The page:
Keywords:
Micronutrients; Pregnant women; Trimester; Serum; Cord blood; Peru

Background

Vitamins and minerals, collectively referred to as micronutrients, are essential nutritional elements for all humans, especially pregnant women [1]. Pregnant women are particularly vulnerable to deficiencies in micronutrients because of the increased metabolic demands imposed by pregnancy [2]. Micronutrient deficiencies in pregnant women and women of reproductive age are recognized as major public health problems in many developing countries [3]. Maternal micronutrient deficiencies are prevalent in low-income countries mainly because of the expense of, and/or lack of access to, foods rich in multiple micronutrients [4], and could also be dependent on lack of maternal health education [5]. Access to nutrient-rich foods during pregnancy is critical because inadequate stores of micronutrients can have adverse effects on the mother, such as anemia, hypertension, complications of labor and even death [6]. The consequences to the fetus and neonate from insufficient maternal micronutrient intake include stillbirth, pre-term delivery, intrauterine growth retardation, congenital malformations, reduced immunocompetence and abnormal organ development [1].

In Peru, micronutrient deficiency has been recognized as a significant public health problem [7,8]. As an example, an estimated 42.7% of pregnant Peruvian women have anemia due to low iron intake [9]. Other studies using dietary intake patterns from nutritional surveys have demonstrated that some pregnant Peruvian women have low intakes of iodine, thiamin, folate, calcium, and zinc [7,8].

Although these studies are important, a comprehensive study describing a wide-range of biochemical indicators of diet and nutrition among pregnant Peruvian women has not been published. Biochemical indicators are compounds of potential health relevance. They are typically measured in blood or urine and are important screening tools because they are indicative of the nutritional status of an individual. Using a sample of 78 pregnant Peruvian women, the objectives of this study were to 1) quantify biochemical indicators of diet and nutrition during pregnancy through delivery, 2) assess whether select demographic characteristics (e.g., socioeconomic status [SES], education, and age) are associated with the biochemical indicators measured, 3) determine if micronutrient deficiencies exist during pregnancy, and 4) compare serum biochemical indicators of diet and nutrition for pregnant women from Trujillo, Peru with a representative sample of pregnant women from the United States. To our knowledge, this is the first study that examines micronutrient serum concentrations among pregnant Peruvian women throughout pregnancy and into delivery.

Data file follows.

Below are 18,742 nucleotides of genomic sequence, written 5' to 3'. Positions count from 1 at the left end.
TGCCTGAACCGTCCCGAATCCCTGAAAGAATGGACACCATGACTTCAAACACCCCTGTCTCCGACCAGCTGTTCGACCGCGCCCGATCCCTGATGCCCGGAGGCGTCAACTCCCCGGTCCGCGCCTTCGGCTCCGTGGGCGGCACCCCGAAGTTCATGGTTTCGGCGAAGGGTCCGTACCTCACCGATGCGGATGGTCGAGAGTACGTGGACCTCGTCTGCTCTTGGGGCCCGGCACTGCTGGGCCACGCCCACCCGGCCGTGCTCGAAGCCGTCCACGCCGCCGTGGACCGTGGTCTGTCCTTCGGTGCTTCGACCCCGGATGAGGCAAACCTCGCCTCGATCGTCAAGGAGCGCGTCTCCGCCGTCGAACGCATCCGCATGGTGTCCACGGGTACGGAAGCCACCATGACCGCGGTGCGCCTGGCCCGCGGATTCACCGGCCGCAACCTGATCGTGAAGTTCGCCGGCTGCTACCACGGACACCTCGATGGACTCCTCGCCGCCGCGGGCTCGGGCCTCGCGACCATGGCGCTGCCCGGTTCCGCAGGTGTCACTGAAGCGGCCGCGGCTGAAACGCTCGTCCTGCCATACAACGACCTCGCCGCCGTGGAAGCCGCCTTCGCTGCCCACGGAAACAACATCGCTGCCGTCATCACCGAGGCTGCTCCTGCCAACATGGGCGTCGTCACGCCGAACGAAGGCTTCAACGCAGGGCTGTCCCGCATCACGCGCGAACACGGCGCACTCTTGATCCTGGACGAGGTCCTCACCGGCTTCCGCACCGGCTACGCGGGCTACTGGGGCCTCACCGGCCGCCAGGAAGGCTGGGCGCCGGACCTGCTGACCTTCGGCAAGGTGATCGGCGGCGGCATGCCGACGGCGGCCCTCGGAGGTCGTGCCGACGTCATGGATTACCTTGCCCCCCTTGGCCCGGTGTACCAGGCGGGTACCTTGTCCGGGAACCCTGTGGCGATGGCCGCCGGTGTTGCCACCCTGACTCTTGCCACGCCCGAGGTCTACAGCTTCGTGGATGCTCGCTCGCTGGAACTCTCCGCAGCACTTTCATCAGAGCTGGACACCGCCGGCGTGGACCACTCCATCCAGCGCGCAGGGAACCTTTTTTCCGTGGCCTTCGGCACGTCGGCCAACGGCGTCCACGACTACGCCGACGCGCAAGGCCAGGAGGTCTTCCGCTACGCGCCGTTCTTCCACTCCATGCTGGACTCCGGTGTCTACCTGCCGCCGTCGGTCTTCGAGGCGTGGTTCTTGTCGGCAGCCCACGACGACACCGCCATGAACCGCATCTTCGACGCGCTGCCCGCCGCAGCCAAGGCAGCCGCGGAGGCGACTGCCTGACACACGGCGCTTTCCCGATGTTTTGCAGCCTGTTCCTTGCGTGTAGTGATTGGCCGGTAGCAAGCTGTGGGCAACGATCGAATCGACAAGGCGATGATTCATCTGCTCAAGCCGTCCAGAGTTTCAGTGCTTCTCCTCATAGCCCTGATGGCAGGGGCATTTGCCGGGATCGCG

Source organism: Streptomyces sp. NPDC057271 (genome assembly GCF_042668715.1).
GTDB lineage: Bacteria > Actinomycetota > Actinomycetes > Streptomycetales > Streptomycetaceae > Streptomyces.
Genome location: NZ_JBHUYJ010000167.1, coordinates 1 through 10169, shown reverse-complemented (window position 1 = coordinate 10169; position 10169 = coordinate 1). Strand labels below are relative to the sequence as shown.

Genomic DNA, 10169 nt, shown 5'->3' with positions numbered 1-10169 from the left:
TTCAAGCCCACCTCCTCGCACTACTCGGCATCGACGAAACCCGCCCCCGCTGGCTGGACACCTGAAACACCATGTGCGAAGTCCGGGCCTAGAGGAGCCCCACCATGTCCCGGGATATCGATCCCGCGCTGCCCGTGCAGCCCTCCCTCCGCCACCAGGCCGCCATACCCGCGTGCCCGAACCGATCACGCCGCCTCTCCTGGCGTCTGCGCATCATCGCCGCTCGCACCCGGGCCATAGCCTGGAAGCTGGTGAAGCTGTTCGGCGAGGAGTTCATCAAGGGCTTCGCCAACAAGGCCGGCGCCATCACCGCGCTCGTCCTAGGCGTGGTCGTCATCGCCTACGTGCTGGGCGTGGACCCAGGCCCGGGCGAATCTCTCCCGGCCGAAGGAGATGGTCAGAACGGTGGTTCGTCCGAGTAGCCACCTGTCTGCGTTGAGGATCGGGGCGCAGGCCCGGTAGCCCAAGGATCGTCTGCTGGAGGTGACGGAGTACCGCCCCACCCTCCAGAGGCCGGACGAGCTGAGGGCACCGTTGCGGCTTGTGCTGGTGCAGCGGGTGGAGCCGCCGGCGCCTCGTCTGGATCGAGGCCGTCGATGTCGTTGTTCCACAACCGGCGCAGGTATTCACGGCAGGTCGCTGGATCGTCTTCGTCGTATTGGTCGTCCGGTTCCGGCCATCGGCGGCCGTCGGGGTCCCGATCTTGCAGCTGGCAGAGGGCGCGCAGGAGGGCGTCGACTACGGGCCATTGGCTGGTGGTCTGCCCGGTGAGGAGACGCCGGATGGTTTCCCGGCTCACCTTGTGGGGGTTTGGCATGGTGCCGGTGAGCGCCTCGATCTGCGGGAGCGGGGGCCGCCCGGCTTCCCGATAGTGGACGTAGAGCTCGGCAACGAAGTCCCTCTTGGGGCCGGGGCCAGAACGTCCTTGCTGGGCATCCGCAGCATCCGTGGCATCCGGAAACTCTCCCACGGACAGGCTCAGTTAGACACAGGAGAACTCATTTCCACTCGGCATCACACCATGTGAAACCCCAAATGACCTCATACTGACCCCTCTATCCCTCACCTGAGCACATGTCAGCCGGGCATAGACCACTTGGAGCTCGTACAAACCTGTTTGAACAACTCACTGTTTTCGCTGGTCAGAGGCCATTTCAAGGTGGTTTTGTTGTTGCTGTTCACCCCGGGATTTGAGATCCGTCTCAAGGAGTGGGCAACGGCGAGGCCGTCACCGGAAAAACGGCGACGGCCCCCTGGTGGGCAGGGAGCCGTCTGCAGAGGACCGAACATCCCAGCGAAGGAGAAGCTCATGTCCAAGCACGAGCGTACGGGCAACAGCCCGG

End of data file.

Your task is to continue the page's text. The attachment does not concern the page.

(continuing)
Methods

This study was part of a larger study conducted by the University of Georgia (UGA) that was focused mainly on exposure of pregnant women in Trujillo, Peru to indoor air pollution (IAP) resulting from the residential combustion of solid biomass fuel. Pregnant women were chosen because various studies have indicated that the fetus is potentially vulnerable to IAP [10]. While contaminant-specific IAP analyses (e.g., polyaromatic hydrocarbons) for these pregnant women are presented separately [11], this paper focuses specifically on biochemical indicators of diet and nutrition using maternal and cord serum.

Study location

This study took place between May, 2004 and February, 2005 in the La Libertad Province of Peru. The designated study area was in Trujillo, the provincial capital with a population of 757,266. An arid coastal city in northwestern Peru, Trujillo is located just west of the foothills of the Andes Mountains and is the third most populous city in Peru. Trujillo has a dry climate with an average temperature of 21°C (range: 14°C to 32°C). The residential locations of the study participants included seven different districts within 10 kilometers of the city of Trujillo: Trujillo, La Esperanza, El Porvenir, Florencia de Mora, Moche, El Milagro, and Alto Trujillo.